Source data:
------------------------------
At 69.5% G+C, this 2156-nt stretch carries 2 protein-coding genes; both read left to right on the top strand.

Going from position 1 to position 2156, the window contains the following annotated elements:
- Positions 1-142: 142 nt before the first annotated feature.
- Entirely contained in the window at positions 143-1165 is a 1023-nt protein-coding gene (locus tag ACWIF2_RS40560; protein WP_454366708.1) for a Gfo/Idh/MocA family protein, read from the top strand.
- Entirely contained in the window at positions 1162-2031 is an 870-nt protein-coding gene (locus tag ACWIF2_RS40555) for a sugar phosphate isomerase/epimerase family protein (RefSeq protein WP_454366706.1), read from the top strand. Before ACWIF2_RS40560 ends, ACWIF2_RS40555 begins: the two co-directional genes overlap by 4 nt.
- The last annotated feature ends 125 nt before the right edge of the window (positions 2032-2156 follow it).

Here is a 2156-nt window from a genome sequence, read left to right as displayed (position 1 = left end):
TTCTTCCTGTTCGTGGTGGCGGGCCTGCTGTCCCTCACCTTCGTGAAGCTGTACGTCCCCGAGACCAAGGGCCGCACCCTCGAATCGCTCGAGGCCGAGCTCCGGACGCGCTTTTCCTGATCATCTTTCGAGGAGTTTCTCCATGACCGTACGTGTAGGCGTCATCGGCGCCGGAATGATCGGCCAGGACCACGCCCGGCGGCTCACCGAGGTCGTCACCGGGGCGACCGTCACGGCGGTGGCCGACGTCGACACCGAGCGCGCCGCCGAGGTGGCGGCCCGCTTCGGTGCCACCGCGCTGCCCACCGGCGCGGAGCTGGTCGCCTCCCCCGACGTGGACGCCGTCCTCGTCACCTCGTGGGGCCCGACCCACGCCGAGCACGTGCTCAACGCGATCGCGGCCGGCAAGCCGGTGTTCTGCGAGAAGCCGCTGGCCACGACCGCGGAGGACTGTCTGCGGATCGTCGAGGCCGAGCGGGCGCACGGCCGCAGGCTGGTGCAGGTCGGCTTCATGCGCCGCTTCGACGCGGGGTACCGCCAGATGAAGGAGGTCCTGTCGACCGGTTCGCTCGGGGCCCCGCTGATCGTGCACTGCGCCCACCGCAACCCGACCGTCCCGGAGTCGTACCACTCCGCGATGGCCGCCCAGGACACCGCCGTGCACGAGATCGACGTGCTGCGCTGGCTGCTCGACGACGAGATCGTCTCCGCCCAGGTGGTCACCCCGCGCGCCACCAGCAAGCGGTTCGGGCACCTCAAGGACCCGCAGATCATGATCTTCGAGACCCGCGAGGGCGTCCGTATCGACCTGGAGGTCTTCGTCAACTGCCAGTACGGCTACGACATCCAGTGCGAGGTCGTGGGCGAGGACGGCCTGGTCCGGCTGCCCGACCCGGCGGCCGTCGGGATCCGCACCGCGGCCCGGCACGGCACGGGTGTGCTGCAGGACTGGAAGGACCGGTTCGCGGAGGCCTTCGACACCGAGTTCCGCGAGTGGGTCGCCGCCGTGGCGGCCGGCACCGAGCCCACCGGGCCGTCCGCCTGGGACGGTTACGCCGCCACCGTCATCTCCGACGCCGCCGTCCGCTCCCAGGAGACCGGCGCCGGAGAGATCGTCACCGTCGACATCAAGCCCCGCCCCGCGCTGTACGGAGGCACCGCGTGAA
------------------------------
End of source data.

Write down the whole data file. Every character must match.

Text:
At 69.5% G+C, this 2156-nt stretch carries 2 protein-coding genes; both read left to right on the top strand.

Going from position 1 to position 2156, the window contains the following annotated elements:
- Positions 1-142: 142 nt before the first annotated feature.
- Entirely contained in the window at positions 143-1165 is a 1023-nt protein-coding gene (locus tag ACWIF2_RS40560; protein WP_454366708.1) for a Gfo/Idh/MocA family protein, read from the top strand.
- Entirely contained in the window at positions 1162-2031 is an 870-nt protein-coding gene (locus tag ACWIF2_RS40555) for a sugar phosphate isomerase/epimerase family protein (RefSeq protein WP_454366706.1), read from the top strand. Before ACWIF2_RS40560 ends, ACWIF2_RS40555 begins: the two co-directional genes overlap by 4 nt.
- The last annotated feature ends 125 nt before the right edge of the window (positions 2032-2156 follow it).

Here is a 2156-nt window from a genome sequence, read left to right as displayed (position 1 = left end):
TTCTTCCTGTTCGTGGTGGCGGGCCTGCTGTCCCTCACCTTCGTGAAGCTGTACGTCCCCGAGACCAAGGGCCGCACCCTCGAATCGCTCGAGGCCGAGCTCCGGACGCGCTTTTCCTGATCATCTTTCGAGGAGTTTCTCCATGACCGTACGTGTAGGCGTCATCGGCGCCGGAATGATCGGCCAGGACCACGCCCGGCGGCTCACCGAGGTCGTCACCGGGGCGACCGTCACGGCGGTGGCCGACGTCGACACCGAGCGCGCCGCCGAGGTGGCGGCCCGCTTCGGTGCCACCGCGCTGCCCACCGGCGCGGAGCTGGTCGCCTCCCCCGACGTGGACGCCGTCCTCGTCACCTCGTGGGGCCCGACCCACGCCGAGCACGTGCTCAACGCGATCGCGGCCGGCAAGCCGGTGTTCTGCGAGAAGCCGCTGGCCACGACCGCGGAGGACTGTCTGCGGATCGTCGAGGCCGAGCGGGCGCACGGCCGCAGGCTGGTGCAGGTCGGCTTCATGCGCCGCTTCGACGCGGGGTACCGCCAGATGAAGGAGGTCCTGTCGACCGGTTCGCTCGGGGCCCCGCTGATCGTGCACTGCGCCCACCGCAACCCGACCGTCCCGGAGTCGTACCACTCCGCGATGGCCGCCCAGGACACCGCCGTGCACGAGATCGACGTGCTGCGCTGGCTGCTCGACGACGAGATCGTCTCCGCCCAGGTGGTCACCCCGCGCGCCACCAGCAAGCGGTTCGGGCACCTCAAGGACCCGCAGATCATGATCTTCGAGACCCGCGAGGGCGTCCGTATCGACCTGGAGGTCTTCGTCAACTGCCAGTACGGCTACGACATCCAGTGCGAGGTCGTGGGCGAGGACGGCCTGGTCCGGCTGCCCGACCCGGCGGCCGTCGGGATCCGCACCGCGGCCCGGCACGGCACGGGTGTGCTGCAGGACTGGAAGGACCGGTTCGCGGAGGCCTTCGACACCGAGTTCCGCGAGTGGGTCGCCGCCGTGGCGGCCGGCACCGAGCCCACCGGGCCGTCCGCCTGGGACGGTTACGCCGCCACCGTCATCTCCGACGCCGCCGTCCGCTCCCAGGAGACCGGCGCCGGAGAGATCGTCACCGTCGACATCAAGCCCCGCCCCGCGCTGTACGGAGGCACCGCGTGAA